It’s too late to make this year’s run — it took place last weekend — but I didn’t want to leave it off because it’s one that should definitely be on your list if you have the chance. You’ll make your way through London’s Central City on a closed course, with long stretches along the River Thames, past Westminster and Big Ben, and a stretch up to the Tower of London and back. (Sign up here)
Woodstock, Oxfordshire, England | Sunday, Sept. 29, 2019
Known as “one of the most beautiful running events in the U.K.,” this stunningly picturesque race takes you through a piece of British and world history, as this monumental palace — the birthplace of Sir Winston Churchill — was built in the early 1700s and today is a UNESCO World Heritage Site. The English Baroque design and architecture of the palace and its beautiful grounds form the backdrop for the race, which will finish at the front steps of the palace. (Sign up here)
Hackney, England | Sunday, May 19, 2019
Part of a series of U.K.-based half marathon and 10K races hosted by Richard Branson’s Virgin Sport, this race will take you through the London borough’s historic Broadway Market as well as Haggerston and Downs Parks, all while you’re running across a dozen canals and rivers during your 13.1 miles. You’ll also get to take in a gorgeous view of Olympic Park before you cross the finish line. (Sign up here)
London, England | Sunday, Oct. 13, 2019
You’ll get to see London in a way no other tourist will at this fall race, which unfolds through spectacular parks like Hyde Park, The Green Park, St. James Park and Kensington Gardens. You’ll also run past royal residences including Buckingham Palace and Kensington Palace, and past the London Eye and Royal Albert Hall. (Sign up here)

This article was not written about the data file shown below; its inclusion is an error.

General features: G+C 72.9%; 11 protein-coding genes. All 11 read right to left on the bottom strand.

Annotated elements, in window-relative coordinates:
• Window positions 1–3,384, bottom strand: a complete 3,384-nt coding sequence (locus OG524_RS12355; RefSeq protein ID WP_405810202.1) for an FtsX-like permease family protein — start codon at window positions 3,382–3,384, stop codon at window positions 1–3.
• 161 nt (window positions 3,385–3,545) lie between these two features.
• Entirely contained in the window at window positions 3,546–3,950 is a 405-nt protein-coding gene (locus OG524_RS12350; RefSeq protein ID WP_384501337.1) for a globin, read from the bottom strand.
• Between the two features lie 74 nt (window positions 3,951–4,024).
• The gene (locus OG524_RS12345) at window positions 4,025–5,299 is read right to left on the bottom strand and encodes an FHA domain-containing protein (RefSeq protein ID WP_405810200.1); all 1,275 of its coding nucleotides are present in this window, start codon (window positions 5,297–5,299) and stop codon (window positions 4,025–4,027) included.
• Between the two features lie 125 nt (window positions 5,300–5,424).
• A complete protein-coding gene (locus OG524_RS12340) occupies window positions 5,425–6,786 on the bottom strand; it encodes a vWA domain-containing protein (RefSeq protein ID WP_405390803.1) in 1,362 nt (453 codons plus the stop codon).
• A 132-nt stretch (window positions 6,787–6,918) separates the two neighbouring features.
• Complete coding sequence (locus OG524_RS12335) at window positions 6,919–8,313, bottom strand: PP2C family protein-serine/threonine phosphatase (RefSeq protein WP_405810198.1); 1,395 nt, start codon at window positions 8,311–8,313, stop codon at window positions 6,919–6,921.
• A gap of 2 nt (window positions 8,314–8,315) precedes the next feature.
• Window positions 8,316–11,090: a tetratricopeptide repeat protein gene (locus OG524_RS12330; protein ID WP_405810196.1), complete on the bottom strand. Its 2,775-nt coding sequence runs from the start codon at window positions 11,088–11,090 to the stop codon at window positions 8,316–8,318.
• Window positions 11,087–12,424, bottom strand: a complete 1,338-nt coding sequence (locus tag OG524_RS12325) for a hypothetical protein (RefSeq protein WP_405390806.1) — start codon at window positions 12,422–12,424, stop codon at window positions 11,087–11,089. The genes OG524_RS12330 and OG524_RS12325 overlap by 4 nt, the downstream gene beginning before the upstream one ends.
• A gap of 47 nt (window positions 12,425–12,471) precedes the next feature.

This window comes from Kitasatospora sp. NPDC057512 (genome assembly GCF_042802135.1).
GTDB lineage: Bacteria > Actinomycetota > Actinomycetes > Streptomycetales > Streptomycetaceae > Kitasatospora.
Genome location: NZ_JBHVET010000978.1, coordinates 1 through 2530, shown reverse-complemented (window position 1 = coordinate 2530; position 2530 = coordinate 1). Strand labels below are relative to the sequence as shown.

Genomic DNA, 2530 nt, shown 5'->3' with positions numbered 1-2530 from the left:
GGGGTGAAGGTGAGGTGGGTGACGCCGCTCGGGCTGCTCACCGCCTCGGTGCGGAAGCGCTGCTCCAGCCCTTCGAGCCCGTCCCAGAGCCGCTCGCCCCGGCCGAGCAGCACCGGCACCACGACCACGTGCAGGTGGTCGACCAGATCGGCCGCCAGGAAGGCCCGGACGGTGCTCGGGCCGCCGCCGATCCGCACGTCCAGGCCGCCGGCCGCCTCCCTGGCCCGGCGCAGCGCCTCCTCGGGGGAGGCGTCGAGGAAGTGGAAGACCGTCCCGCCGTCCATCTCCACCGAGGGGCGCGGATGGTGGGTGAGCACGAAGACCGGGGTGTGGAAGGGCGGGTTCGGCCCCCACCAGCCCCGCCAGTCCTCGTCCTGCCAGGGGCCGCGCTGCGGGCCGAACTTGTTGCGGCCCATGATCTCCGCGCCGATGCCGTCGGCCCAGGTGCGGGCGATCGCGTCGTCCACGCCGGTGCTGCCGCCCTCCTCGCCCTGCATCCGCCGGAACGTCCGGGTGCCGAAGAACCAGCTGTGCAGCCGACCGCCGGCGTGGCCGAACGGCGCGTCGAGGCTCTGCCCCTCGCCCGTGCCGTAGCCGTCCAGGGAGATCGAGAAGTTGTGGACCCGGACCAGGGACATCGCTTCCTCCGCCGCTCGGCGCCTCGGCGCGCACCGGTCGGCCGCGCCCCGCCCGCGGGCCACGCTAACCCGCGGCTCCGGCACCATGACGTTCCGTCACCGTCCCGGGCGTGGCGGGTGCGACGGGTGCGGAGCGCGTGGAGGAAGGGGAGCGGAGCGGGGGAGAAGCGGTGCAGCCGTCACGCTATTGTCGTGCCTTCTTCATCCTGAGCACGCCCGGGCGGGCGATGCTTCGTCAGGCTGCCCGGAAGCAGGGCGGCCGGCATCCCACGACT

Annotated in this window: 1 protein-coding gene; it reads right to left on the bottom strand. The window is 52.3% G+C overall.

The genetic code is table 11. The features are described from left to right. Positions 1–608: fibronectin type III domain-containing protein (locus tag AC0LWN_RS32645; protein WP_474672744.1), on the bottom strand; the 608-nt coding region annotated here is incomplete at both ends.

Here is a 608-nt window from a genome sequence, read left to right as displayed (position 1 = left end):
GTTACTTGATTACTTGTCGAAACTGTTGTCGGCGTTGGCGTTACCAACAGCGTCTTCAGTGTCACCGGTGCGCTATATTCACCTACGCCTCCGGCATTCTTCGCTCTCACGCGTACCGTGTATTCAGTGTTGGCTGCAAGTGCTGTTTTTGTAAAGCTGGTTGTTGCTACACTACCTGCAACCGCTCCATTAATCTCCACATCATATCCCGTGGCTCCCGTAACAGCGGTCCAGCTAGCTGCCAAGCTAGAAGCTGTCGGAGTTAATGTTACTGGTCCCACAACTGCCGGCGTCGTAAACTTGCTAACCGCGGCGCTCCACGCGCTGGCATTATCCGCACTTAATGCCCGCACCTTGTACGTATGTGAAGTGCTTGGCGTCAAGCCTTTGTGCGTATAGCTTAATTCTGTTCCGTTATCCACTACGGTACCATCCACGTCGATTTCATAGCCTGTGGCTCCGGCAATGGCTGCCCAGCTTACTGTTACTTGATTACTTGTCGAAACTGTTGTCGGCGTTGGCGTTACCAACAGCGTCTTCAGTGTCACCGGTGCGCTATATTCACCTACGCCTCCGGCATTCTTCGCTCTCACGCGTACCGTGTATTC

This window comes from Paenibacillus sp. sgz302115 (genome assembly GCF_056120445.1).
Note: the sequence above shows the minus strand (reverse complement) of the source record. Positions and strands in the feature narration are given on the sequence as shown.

Paris, France | Sunday, March 8, 2020
The loop course for this race — which draws more than 40,000 runners every year — begins and ends in Bois de Vincennes, Paris’ largest public park. Later, you’ll run past Notre Dame, Place de la Bastille and more than a mile along the Seine, and you’ll no doubt find its mostly flat course is perfect for setting a PR. (Sign up here)
Paris, France | Sunday, April 14, 2019
Yes, this is a 26.2-mile race and yes, it runs in just a few weeks — so unless you have a special “in,” registrations are now closed — but it’s one to put on your “someday” list because of all the amazing scenery and places you’ll get to run through on the course. From a stretch down the Champs Elysées to a run through the Arc de Triomphe, you’ll get to take in views of Notre Dame and the Eiffel Tower as you run the paved streets of the “City of Lights.” (Sign up here)
Munich, Germany | Sunday, Oct. 13, 2019
Starting from the district of Bogenhausen on Denninger Strasse, this scenic course heads south along the route of the full marathon to Munich’s Olympiapark, where the highlight is running through the Marathon Arch into the Olympic Stadium. Runners have 3 hours to complete this point-to-point race, which has an afternoon starting time of 1:30 p.m. (Sign up here)
Munich, Germany | Sunday, April 28, 2019
You’ll get to run a scenic, multi-loop route entirely within Munich’s Olympiapark, which was built for the 1972 Summer Olympics. Get ready also for a mostly flat race, as the difference between the highest and lowest points on the paths that wind around the Olympic Village here is only about 33 feet. (Sign up here)
That’s it! I hope you’ve enjoyed this week’s newsletter. Please feel free to drop me a line anytime and let me know if you have any feedback or suggestions for a future issue. I’d love to hear from you.